Boy, it sure is hard to believe that the warmest months of the year are behind us! Time sure has flown, and with the passing of Meteorological Summer, I wanted to review the summer months and see how they shored up.
Overall Conditions Summary
Overall, temperatures this summer were near to above average for many areas. A small area in central Minnesota averaged slightly-below for the three month period, largely due to more frequent rainfall in these areas. Despite a very dry June for most areas, save for the southeast and parts of central Minnesota, July and August were exceptionally wet in many areas. All-in-all, well-above average rainfall occurred over a large portion of the region with as much as 200% of the average summer-time rainfall in some areas. The exception to this was in the far southwest where less than ten inches of rain fell in some areas, or roughly only 50-75% of the average rainfall for June thru August.
Most Notable Events
Here are five of the most notable events from this summer…
- July 11-12 Flooding & Tornado Event; This was given the number one rating due to the strongest tornadoes of the season touching down, a strong EF-2 in Watkins and Litchfield. This was a very active event with two other tornadoes reported, as well as widespread flash flooding over the northern half of the region.
- July 5 Severe Storms & Flooding Event; This event produced widespread severe weather, with large hail, damaging winds, and a couple of brief tornadoes. In addition, flash flooding was common as storms were slow moving and trained over the same areas, resulting in over 6 inches of rainfall in isolated locales.
- June 14 Severe Storms & Heavy Rain; This event produced several brief tornadoes, including one brief EF-0 tornado near Pipestone, as well as several reports of wind damage. This event also produced widespread rainfall totals of 0.50-1.0″ with isolated amounts up to 6 inches, resulting in localized flash flooding.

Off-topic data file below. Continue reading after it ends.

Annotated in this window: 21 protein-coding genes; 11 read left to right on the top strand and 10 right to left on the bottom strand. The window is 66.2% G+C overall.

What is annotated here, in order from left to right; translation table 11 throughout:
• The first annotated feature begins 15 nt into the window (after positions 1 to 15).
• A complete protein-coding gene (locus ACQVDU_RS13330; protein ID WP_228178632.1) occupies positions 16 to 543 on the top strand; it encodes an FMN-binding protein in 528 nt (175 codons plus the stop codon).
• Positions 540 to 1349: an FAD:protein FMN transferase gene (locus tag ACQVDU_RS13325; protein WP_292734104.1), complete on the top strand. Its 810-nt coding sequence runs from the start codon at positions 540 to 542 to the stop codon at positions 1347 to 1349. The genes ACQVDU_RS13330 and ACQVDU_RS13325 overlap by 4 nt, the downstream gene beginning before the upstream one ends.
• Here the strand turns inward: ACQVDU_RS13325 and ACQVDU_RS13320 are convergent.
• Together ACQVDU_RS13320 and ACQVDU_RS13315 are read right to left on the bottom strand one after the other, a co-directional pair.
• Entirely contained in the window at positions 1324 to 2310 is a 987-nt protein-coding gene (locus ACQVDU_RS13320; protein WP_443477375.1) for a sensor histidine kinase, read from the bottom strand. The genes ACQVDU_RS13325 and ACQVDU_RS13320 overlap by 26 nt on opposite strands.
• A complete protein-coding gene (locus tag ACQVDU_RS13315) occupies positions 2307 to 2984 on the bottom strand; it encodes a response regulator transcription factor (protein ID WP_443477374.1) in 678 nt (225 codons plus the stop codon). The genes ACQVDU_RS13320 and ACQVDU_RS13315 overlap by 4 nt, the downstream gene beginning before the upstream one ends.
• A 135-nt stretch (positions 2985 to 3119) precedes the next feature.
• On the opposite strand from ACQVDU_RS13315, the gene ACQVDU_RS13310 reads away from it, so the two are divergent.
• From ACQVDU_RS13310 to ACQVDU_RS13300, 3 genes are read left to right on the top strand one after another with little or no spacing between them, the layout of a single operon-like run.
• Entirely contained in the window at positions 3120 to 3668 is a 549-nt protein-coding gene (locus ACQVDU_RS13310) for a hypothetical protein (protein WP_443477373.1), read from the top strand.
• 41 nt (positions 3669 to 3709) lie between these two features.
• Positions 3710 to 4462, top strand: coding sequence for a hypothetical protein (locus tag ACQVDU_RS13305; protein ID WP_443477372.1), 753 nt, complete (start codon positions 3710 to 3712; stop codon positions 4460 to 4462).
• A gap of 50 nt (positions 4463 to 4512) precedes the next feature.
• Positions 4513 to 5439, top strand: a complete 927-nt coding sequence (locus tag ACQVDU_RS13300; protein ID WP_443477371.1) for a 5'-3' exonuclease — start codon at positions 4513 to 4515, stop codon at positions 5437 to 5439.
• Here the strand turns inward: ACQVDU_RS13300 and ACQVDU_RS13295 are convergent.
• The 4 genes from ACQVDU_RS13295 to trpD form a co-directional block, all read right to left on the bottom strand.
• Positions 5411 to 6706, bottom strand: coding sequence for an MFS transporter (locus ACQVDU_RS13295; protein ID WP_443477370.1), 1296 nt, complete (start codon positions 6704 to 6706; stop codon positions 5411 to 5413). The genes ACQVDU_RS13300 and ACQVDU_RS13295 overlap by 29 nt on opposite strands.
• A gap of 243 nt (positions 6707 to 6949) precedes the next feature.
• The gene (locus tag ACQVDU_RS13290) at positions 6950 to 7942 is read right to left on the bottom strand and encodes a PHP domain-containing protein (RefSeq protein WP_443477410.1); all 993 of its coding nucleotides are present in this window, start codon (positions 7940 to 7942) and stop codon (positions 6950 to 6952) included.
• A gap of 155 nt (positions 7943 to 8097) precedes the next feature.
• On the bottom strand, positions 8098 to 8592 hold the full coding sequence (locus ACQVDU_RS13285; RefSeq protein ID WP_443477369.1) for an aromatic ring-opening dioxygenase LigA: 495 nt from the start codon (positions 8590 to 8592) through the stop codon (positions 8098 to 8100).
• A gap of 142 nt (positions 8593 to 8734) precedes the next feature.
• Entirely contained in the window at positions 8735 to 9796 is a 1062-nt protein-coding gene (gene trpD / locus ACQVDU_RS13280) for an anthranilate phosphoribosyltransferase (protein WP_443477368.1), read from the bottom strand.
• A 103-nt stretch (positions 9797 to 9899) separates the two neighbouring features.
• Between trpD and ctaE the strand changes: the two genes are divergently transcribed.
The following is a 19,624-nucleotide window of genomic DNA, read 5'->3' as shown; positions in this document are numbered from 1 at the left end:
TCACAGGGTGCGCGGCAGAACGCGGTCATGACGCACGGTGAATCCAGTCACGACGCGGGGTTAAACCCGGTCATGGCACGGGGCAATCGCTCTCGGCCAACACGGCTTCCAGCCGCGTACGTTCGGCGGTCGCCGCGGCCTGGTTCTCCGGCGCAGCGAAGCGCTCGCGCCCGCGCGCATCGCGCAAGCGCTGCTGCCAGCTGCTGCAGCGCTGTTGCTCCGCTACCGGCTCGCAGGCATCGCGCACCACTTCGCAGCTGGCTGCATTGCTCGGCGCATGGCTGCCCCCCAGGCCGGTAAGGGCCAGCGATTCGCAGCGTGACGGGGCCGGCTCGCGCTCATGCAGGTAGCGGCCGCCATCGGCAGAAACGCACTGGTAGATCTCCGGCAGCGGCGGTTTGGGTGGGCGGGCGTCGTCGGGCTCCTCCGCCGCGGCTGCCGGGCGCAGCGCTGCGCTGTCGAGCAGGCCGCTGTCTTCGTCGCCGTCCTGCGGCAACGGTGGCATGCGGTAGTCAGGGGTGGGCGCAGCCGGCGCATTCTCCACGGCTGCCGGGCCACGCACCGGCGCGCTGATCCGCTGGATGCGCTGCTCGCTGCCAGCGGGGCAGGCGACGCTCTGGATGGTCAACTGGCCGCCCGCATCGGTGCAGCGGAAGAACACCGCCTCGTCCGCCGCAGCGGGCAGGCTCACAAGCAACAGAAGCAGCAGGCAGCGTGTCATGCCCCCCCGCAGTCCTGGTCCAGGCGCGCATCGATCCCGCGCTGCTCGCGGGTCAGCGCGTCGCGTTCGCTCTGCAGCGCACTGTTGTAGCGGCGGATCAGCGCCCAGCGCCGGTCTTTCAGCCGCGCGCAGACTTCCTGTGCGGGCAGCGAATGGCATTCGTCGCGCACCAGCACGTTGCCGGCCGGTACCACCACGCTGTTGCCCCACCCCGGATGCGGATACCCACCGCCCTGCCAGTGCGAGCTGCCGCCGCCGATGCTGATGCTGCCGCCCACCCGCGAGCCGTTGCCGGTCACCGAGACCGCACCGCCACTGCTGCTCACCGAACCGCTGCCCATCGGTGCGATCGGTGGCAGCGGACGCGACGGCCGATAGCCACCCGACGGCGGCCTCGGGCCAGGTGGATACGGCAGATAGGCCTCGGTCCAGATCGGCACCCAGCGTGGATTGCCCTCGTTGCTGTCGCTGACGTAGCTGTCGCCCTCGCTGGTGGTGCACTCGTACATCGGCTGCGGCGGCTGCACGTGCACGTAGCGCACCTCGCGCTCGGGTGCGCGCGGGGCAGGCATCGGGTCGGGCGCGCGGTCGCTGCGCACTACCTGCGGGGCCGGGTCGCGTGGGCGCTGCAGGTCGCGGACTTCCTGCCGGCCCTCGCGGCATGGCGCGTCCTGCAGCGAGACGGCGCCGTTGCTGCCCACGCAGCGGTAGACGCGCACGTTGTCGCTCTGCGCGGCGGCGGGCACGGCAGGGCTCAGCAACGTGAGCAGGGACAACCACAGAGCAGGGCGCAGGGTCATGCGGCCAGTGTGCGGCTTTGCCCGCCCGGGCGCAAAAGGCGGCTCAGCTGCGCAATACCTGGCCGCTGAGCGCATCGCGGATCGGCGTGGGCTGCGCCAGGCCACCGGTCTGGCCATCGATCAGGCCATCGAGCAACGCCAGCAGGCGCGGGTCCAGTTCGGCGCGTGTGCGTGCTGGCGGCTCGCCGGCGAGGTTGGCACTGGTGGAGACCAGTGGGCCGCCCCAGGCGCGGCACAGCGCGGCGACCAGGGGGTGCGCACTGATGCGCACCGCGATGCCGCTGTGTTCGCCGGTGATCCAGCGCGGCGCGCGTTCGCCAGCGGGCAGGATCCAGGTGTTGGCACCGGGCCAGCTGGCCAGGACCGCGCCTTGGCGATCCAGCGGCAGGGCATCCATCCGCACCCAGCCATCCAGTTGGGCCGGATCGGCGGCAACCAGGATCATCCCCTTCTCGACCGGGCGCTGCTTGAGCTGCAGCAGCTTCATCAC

- August 10-11 Flooding Rainfall; Widespread flooding rainfall occurred during this event, with totals of 1-4 inches common. Higher rainfall totals of 4-8 inches were common in Kandiyohi, Renville, McLeod, and Wabasha counties which resulted in severe areal and flash flooding in many locations within these counties.
- July 23 Heavy Rainfall; Widespread rainfall of 0.50-2.0″ rain fell over a large portion of the area with localized amounts of 2-5″ which resulted in flash flooding.
Overall, we saw a very active summer with repeated rounds of heavy rainfall and above-average temperatures. Both of these features can largely be attributed to the El Nino which was rapidly fading in the eastern Pacific Ocean. Historically speaking, following a moderate or strong El Nino event, the pattern tends to favor above-average temperatures, precipitation, and severe weather for the Upper Midwest. This was most certainly the case this year, with the Twin Cities already well-above average total precipitation for the year.
So will the “typical” pattern of a dying El Nino continue into this Autumn and Winter months? Only time will tell, but I have a feeling we are not done with the active pattern!